Play­grounds

Play­grounds and out­door ar­eas pro­vide a struc­tured space for so­cial­i­sa­tion, imag­i­na­tive play and phys­i­cal ac­tiv­ity. So how can schools de­sign the best ed­u­ca­tional land­scape for their stu­dents?

The Australian Education Reporter - - CONTENTS - EMMA DAVIES

PLAY can teach chil­dren many skills in­clud­ing prob­lem solv­ing, cre­ativ­ity, ini­tia­tive and so­cial skills but schools need to move beyond the mod­u­lar, fixed idea of play­grounds and cre­ate di­verse, flex­i­ble and in­ter­ac­tive learn­ing en­vi­ron­ments.

The Aus­tralian In­sti­tute of Land­scape Ar­chi­tec­ture (AILA) is the peak pro­fes­sional body, with many mem­bers in­volved in the de­sign of playspaces and school land­scape de­vel­op­ment.

AILA na­tional pres­i­dent and Univer­sity of NSW As­so­ciate Pro­fes­sor Linda Cork­ery said that land­scape ar­chi­tects are not just in­volved in school grounds plan­ning and de­sign­ing play and learn­ing ar­eas.

“Like any land­scape project, they must also con­sider how the site needs to func­tion, in re­la­tion to move­ment and cir­cu­la­tion; ac­com­mo­dat­ing the daily school ac­tiv­i­ties, like morn­ing as­sem­blies; pro­vid­ing ad­e­quate shade and cover from wet weather; bal­anc­ing the sorts of ground sur­face ma­te­ri­als that are used through­out the site to en­sure op­ti­mum use,” Pro­fes­sor Cork­ery said.

Paving ma­te­ri­als that ab­sorb and hold heat – such as as­phalt, con­crete, pavers and rub­ber soft­ball – are a po­ten­tial prob­lem, par­tic­u­larly in ar­eas with sun ex­po­sure, few trees, and sparse lit­tle shade.

“In Aus­tralia, we should be mak­ing much more use of out­door ar­eas for play and learn­ing, and in­vest­ing more re­sources into cre­at­ing won­der­ful school grounds for all chil­dren,” Pro­fes­sor Cork­ery said.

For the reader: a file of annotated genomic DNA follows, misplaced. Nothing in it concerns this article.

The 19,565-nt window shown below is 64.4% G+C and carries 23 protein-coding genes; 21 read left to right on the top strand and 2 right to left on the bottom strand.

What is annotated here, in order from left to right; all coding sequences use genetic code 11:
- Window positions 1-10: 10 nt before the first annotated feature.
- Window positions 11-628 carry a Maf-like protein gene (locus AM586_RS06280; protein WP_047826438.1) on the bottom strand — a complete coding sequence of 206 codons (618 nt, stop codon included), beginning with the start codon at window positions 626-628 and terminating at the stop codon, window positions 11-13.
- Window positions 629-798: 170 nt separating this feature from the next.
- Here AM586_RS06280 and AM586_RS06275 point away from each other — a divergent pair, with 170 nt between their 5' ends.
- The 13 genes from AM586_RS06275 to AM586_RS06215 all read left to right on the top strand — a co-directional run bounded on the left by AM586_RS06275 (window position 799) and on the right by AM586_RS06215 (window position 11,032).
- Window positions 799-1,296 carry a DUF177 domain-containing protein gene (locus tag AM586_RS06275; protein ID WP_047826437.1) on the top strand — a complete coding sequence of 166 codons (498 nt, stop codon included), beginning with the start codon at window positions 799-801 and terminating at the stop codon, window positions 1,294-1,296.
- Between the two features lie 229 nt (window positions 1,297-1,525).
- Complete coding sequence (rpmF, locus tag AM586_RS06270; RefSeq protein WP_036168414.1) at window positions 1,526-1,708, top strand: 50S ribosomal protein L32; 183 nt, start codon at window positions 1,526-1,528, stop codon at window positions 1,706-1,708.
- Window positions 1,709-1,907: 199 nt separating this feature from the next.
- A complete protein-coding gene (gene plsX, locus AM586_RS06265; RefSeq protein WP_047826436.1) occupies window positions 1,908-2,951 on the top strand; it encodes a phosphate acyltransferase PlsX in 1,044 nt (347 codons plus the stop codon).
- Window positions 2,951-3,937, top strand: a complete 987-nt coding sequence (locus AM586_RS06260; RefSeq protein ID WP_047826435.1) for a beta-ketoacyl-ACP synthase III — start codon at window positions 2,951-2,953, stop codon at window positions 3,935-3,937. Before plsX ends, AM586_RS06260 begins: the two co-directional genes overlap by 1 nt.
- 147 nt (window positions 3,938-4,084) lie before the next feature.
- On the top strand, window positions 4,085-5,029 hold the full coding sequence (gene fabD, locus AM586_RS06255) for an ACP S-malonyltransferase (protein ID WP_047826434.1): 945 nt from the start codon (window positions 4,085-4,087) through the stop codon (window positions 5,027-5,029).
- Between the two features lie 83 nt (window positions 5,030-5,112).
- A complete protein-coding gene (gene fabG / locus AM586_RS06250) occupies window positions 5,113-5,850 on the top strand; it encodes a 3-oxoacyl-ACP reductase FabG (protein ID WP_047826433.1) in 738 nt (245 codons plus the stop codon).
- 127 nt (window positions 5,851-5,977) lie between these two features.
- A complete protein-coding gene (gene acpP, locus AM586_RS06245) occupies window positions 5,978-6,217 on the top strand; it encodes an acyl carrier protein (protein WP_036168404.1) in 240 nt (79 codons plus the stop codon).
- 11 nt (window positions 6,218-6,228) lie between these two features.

“These out­door spa­ces are crit­i­cal for young chil­dren’s de­vel­op­ment – phys­i­cal, men­tal, so­cial – and can con­tinue to sup­port good health, ed­u­ca­tion, phys­i­cal ac­tiv­ity and places to so­cialise through to late teens.”

Pro­fes­sor Cork­ery said that the fo­cus is not just about play. Well de­signed and man­aged school grounds can also en­hance learn­ing op­por­tu­ni­ties, and should be given as much at­ten­tion as class­room in­te­ri­ors in the over­all de­vel­op­ment of the school.

“In Aus­tralia, we should be mak­ing much more use of out­door ar­eas for play and learn­ing, and in­vest­ing more re­sources into cre­at­ing won­der­ful school grounds for all chil­dren.”

“Schools are public build­ings that must ac­com­mo­date stu­dents, staff and vis­i­tors who have a dis­abil­ity or are move­ment im­paired.

Site de­sign should in­te­grate ap­pro­pri­ate ramp ac­cess to build­ing en­tries and ac­cess around and through­out the grounds,” she said.

With in­ner city schools need­ing to ac­com­mo­date ever grow­ing stu­dent pop­u­la­tions, ex­tra fa­cil­i­ties like class­rooms and halls are added at the ex­pense of the school land­scape.